Tag Archives: Gene Wolfe

Pandora by Holly Hollander

Hermetic Library fellow T Polyphilus reviews Pandora by Holly Hollander by Gene Wolfe.

Gene Wolfe Pandora by Holly Hollander

As a fan of Gene Wolfe’s fantasy and science fiction, I couldn’t pass up a free copy of Pandora by Holly Hollander, which I picked out of the detritus of a folded secondhand bookshop. This book, however, belongs very self-consciously to a different genre: the murder mystery. The titular Hollander is a teenage girl who serves as the narrator. The story is set in a tony Chicago suburb in the mid-1980s, and though it was written as a contemporary fiction, the absence of cell phones and the Internet now marks it as a period piece.

Holly fancies herself the principal sleuth of the story, but she’s not the only one investigating the crime, and there’s no guarantee that she’ll be the one to solve the mystery. She’s an avid mystery reader and a child of privilege, and she seems to get along well with people, but knowing Wolfe’s fondness for unreliable narrators, I had to wonder if she weren’t a “mean girl” or somehow papering over her own faults in the course of the story.

The novel is parsed into short, fast-reading chapters, with frequent asides and reflections on the authorial process by Holly, whose “first book” Pandora is. The foreword also serves well as an epilogue, and can be re-read with the pleasure of context after finishing the chapters. Pandora would serve well enough as YA literature, and my tween daughter is certainly welcome to read it if it takes her interest. [via]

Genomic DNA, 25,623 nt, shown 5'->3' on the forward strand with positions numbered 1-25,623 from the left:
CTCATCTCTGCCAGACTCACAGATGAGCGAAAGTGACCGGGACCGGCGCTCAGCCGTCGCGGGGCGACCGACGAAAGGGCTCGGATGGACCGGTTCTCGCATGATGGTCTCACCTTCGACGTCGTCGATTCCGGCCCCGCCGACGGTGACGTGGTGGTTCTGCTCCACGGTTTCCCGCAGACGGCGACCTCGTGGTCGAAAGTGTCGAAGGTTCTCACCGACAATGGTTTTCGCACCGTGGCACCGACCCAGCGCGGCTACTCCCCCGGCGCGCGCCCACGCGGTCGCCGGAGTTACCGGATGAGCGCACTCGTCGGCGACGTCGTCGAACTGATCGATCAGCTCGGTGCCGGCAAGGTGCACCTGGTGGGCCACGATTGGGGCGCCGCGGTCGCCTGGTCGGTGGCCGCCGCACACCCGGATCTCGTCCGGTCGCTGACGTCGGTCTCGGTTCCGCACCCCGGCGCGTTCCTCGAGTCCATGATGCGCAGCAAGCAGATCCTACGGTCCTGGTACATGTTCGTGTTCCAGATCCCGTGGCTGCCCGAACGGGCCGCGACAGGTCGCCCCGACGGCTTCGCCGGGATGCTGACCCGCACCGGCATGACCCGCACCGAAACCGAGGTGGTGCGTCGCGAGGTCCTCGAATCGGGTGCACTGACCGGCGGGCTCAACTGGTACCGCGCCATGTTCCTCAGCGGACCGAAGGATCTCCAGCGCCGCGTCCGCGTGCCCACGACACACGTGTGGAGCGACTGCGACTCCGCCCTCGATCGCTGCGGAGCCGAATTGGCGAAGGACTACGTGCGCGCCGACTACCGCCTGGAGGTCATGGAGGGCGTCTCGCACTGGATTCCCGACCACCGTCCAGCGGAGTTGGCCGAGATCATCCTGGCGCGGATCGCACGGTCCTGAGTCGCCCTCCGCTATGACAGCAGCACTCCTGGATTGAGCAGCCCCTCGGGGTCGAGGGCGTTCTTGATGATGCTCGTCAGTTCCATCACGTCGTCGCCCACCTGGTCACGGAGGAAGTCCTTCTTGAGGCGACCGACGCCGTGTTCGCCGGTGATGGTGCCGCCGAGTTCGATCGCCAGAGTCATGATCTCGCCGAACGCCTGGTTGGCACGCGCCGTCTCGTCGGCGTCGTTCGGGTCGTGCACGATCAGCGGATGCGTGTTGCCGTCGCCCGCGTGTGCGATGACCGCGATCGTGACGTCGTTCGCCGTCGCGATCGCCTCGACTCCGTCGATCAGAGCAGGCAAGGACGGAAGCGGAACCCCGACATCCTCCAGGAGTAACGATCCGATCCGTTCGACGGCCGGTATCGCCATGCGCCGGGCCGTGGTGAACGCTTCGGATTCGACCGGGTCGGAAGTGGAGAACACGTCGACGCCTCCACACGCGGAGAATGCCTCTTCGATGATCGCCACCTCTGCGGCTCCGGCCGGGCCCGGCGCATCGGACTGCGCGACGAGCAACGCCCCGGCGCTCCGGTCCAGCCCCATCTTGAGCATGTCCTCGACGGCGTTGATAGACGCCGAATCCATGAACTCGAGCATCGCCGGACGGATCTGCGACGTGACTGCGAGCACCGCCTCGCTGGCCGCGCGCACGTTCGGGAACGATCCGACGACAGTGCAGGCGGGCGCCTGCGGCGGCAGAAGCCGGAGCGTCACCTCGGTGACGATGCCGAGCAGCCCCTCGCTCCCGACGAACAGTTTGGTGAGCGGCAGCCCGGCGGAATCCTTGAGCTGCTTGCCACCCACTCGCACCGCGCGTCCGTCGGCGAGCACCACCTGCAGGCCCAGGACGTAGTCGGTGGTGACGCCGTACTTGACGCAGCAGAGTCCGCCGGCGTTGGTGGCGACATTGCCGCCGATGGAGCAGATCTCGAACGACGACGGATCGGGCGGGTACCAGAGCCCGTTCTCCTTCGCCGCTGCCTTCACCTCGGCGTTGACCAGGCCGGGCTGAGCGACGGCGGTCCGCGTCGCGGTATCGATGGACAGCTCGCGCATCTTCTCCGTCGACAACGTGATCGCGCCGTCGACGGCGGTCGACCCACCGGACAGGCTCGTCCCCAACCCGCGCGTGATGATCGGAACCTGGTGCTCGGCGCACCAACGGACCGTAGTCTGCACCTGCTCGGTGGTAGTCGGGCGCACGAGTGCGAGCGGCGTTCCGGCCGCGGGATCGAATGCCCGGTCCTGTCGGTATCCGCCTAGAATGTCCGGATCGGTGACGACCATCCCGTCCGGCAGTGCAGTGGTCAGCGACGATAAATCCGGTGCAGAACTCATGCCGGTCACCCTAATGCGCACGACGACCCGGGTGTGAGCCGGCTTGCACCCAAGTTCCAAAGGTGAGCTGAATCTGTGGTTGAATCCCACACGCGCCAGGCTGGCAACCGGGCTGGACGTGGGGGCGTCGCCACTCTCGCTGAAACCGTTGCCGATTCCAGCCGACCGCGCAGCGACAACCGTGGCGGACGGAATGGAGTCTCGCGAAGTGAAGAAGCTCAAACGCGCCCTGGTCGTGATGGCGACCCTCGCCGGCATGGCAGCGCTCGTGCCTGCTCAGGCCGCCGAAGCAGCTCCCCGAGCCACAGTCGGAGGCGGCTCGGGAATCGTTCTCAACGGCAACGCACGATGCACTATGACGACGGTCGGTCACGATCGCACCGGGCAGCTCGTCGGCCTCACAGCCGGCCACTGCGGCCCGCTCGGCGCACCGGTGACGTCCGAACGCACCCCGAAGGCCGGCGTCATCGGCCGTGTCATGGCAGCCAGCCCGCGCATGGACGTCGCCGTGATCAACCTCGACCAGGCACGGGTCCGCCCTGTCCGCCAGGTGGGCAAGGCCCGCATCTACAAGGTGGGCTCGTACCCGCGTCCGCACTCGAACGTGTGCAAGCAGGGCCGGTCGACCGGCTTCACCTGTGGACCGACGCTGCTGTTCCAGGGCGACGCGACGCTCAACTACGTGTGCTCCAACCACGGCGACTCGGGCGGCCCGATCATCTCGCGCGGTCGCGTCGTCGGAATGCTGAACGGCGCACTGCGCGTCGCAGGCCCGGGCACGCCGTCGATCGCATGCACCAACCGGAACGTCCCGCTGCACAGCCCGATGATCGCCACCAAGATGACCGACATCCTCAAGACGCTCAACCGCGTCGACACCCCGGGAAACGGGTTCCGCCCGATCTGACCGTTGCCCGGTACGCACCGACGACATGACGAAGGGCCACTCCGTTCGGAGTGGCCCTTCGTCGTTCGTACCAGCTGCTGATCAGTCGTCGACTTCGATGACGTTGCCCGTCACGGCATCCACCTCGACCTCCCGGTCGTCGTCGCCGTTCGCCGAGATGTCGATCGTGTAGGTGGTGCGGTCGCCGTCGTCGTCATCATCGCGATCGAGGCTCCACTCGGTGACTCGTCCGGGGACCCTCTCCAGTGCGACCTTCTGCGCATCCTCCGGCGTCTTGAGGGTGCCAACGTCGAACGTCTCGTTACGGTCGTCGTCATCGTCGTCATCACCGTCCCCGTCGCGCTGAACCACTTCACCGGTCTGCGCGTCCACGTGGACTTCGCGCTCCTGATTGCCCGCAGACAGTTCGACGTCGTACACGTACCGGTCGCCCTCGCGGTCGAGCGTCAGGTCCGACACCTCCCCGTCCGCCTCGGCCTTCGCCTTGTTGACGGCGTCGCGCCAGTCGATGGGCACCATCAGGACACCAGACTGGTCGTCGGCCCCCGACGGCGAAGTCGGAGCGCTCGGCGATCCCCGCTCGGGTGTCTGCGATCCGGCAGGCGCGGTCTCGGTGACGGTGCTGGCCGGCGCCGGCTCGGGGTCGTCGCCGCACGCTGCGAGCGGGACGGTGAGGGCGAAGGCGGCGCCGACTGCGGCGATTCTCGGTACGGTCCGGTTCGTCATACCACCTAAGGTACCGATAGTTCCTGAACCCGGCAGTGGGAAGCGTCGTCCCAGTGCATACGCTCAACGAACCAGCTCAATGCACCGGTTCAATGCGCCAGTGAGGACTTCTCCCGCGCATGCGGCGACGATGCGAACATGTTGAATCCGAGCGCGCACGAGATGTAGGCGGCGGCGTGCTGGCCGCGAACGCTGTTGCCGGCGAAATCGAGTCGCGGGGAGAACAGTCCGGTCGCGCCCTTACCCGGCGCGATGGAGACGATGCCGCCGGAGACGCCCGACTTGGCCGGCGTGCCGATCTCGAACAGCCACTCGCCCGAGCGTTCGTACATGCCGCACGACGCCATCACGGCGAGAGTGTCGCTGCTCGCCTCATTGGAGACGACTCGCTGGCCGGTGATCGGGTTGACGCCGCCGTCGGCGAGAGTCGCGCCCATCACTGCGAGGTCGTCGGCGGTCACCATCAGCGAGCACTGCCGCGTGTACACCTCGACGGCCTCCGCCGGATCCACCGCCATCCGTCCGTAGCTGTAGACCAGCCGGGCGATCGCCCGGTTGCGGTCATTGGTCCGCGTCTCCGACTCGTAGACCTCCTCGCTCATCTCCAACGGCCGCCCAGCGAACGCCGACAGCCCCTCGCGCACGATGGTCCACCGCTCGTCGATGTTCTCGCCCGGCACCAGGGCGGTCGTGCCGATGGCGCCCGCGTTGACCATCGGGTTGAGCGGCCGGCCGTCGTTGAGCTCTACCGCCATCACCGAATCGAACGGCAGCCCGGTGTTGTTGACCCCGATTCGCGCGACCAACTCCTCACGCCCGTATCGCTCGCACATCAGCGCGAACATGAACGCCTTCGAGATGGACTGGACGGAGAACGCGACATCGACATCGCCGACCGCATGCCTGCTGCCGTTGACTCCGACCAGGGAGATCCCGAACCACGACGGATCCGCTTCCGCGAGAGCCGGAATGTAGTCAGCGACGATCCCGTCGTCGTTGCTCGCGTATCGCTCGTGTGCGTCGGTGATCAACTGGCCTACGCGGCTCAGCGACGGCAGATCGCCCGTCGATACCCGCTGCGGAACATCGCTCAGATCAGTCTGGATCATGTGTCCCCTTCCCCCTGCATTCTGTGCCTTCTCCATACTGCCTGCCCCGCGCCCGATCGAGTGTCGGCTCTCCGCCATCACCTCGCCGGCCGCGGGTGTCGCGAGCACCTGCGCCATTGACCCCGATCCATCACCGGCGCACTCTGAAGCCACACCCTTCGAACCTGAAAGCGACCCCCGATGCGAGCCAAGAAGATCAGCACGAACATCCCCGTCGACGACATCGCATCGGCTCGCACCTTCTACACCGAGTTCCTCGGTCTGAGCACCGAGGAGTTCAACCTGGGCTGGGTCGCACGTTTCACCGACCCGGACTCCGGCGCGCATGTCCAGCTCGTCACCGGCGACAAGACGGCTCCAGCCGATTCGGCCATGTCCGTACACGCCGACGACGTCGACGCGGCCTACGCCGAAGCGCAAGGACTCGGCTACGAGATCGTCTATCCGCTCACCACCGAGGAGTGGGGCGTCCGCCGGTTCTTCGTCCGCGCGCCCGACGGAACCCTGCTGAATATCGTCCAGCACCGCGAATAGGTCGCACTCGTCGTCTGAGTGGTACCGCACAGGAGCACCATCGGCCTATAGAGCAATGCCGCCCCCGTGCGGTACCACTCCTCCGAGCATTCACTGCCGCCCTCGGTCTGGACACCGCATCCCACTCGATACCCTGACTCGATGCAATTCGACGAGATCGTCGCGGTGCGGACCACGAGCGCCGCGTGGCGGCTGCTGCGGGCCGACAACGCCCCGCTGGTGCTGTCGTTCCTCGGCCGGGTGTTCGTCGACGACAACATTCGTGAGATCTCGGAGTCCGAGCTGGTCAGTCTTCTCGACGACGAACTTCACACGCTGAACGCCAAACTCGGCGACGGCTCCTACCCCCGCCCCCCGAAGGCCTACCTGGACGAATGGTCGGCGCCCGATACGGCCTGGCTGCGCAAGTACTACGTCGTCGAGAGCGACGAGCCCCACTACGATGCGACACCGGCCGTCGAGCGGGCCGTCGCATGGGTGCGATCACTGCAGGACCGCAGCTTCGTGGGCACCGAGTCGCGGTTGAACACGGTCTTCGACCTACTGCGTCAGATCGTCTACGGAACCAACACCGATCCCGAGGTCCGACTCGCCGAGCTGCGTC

The Devil in a Forest

Hermetic Library fellow T Polyphilus reviews The Devil in a Forest by Gene Wolfe.

Gene Wolfe The Devil in a Forest

This novel is a pretty quick read. The “science fiction” imprint and the “fantasy” label are both misleading; there’s nothing supernatural or counterfactual in the setting or the plot. It’s just a straightforward adventure story set in a medieval village and its environs. The protagonist is a savvy but ignorant fifteen-year-old weaver’s apprentice.

The interaction between Catholicism and the vestiges of indigenous European religion is a major subtext of the story, and it’s no Wiccanish glamorization of the latter. Wolfe’s own Catholicism often informs his fiction, and it may do so here, but in any case, the result is a more realistic treatment of the material than one usually encounters in a novel with this sort of historical setting.

There’s a significant plot-twist that seemed a little obvious to me, but the whole thing was so lucidly written and well-paced that I didn’t mind a bit. [via]